“In the 1980s, students used to wait in long lineups to have their paper course selections processed in the computer system,” says Rodney Branch, who worked in college registrars’ offices at the time and is currently Manager of Client Services and Process Integration with EASI. “They would then have to line up separately to pay their fees. The line ups would go out the door, down the hall and onto the sidewalk.”

Students waiting in line outside of Woodsworth College, formerly Drill Hall, to register for classes in 1988 (photo courtesy of Richard Chow)

Donald Boere, Registrar of Innis College, remembers ACCESS, the Assisted by Computer Course Enrolment and Scheduling System used by the Faculty of Arts & Science starting in the late 1980s. “In the summer, students wrote their options for timetable scenarios on paper forms, and all these requests would be typed into IBM dedicated terminals by staff, though in later years, students with touch-tone – not rotary! – phones could enter their own requests through the Student Telephone Service. Resulting timetables were mailed to every student. For changes, there was a second round, called Mini-ACCESS, and students got new timetables during Registration Week. It was pretty cutting-edge for its time.”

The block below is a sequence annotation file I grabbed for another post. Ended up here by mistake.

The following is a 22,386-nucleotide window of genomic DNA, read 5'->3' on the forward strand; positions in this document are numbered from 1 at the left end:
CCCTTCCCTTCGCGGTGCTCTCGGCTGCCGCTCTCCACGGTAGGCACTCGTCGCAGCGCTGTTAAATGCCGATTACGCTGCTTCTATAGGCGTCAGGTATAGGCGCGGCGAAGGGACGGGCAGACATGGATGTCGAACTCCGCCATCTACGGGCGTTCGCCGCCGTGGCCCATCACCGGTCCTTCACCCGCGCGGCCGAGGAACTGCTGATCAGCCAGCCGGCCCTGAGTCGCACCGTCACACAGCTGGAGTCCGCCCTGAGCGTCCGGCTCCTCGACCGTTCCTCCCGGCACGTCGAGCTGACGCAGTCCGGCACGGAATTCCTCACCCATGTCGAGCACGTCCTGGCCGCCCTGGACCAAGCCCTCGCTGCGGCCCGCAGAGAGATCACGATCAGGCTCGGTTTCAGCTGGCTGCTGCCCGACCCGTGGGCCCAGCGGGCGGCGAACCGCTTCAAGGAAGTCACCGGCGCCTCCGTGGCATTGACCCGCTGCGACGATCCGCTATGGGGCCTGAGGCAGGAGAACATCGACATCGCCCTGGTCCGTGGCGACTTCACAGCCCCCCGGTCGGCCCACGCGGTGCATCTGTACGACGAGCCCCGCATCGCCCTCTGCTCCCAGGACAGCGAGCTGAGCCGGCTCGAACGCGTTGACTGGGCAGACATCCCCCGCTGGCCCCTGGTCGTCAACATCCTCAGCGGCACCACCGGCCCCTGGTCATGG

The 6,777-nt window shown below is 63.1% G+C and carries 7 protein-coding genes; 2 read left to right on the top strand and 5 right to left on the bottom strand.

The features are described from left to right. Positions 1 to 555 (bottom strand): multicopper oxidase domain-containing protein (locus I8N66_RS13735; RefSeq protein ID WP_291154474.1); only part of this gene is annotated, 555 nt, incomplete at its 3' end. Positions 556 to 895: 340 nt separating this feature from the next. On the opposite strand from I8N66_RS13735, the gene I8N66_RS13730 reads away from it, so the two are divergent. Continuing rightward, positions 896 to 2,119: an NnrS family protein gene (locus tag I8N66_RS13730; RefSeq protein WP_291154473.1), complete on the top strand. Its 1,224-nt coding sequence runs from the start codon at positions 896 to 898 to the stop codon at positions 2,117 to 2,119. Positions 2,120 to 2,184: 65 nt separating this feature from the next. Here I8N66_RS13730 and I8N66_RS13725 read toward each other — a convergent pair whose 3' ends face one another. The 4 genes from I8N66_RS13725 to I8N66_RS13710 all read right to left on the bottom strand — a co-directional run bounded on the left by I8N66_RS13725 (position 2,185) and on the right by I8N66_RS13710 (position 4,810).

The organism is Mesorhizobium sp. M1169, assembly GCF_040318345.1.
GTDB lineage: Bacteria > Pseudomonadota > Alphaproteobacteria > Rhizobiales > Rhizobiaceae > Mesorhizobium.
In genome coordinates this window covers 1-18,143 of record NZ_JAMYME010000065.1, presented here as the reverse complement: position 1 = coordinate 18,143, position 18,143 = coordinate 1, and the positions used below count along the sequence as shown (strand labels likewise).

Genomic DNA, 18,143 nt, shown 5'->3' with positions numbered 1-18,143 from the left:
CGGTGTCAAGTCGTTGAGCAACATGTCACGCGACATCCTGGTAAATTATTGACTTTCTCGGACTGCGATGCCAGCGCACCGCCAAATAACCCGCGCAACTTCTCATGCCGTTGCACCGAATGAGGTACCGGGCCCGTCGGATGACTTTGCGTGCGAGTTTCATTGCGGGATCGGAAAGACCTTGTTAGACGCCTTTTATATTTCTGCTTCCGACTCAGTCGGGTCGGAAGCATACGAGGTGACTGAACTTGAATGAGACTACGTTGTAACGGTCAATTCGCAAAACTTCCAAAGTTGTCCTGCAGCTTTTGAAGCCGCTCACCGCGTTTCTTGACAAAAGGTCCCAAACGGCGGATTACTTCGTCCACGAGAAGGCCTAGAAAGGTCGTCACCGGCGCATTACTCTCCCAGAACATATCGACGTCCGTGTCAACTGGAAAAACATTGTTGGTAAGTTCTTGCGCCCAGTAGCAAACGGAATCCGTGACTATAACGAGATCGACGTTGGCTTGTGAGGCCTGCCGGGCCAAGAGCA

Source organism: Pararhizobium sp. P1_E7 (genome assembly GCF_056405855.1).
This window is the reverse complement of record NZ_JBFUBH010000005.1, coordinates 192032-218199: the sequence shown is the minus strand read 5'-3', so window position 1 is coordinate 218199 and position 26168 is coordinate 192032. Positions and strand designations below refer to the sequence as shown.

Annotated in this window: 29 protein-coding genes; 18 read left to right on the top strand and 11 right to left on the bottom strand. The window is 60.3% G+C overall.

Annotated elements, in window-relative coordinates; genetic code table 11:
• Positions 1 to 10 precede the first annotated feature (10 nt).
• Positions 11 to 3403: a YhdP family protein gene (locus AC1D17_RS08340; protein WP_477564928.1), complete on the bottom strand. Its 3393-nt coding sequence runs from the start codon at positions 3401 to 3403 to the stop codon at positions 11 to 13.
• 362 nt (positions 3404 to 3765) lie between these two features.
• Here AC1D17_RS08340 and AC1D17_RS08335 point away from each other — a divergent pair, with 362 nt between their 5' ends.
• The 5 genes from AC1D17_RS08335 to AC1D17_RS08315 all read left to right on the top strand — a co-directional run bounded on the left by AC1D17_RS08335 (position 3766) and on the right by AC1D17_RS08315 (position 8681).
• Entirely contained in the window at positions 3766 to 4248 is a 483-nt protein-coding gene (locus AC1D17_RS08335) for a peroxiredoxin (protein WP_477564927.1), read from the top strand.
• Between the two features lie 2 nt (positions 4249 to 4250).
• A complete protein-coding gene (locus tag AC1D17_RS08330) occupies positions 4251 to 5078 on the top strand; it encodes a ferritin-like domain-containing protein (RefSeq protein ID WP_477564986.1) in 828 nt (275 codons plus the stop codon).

Most staff used IBM 3279 Colour Display Terminals to enter students’ course selections and create timetables (photo by Retro-Computing Society of Rhode Island)

Anil Purandaré was one of those students. “During my first year, I was anxious and pretty naive about the process. New College had a large sign that said, ‘Don’t Worry – We’ll Help You.’ It was lovely to meet people, but increasingly complex registration required a more effective process,” says Purandaré, now a Doctoral Registration Specialist at the Office of the Registrar and Student Services, OISE. “ACORN has made the registration process much more student-friendly. When you’re anxious, and perhaps naive about the process, that helps a lot.”

ROSI-SWS was introduced in 1999 and was used, along with the ROSI telephone service, to enable 54,132 students to register in real time.

The future

In 2016-17, 88,766 students enrolled at U of T. To accommodate increasing numbers and enrolment complexity in the future, Information Technology Services will implement a new computing platform in 2018. This upgrade will improve system performance and capacity, allowing up to 15,000 students to register simultaneously for classes during peak registration times.

ROSI-SWS is also planning to keep busy during retirement. The service, now called ROSI Alumni Transcripts, will continue to exist in a simplified form for alumni to view their academic history, request transcripts and reset their PIN. Staff will still use the administrator-facing ROSI to manage and maintain students’ records, and ACORN will evolve to serve students’ needs.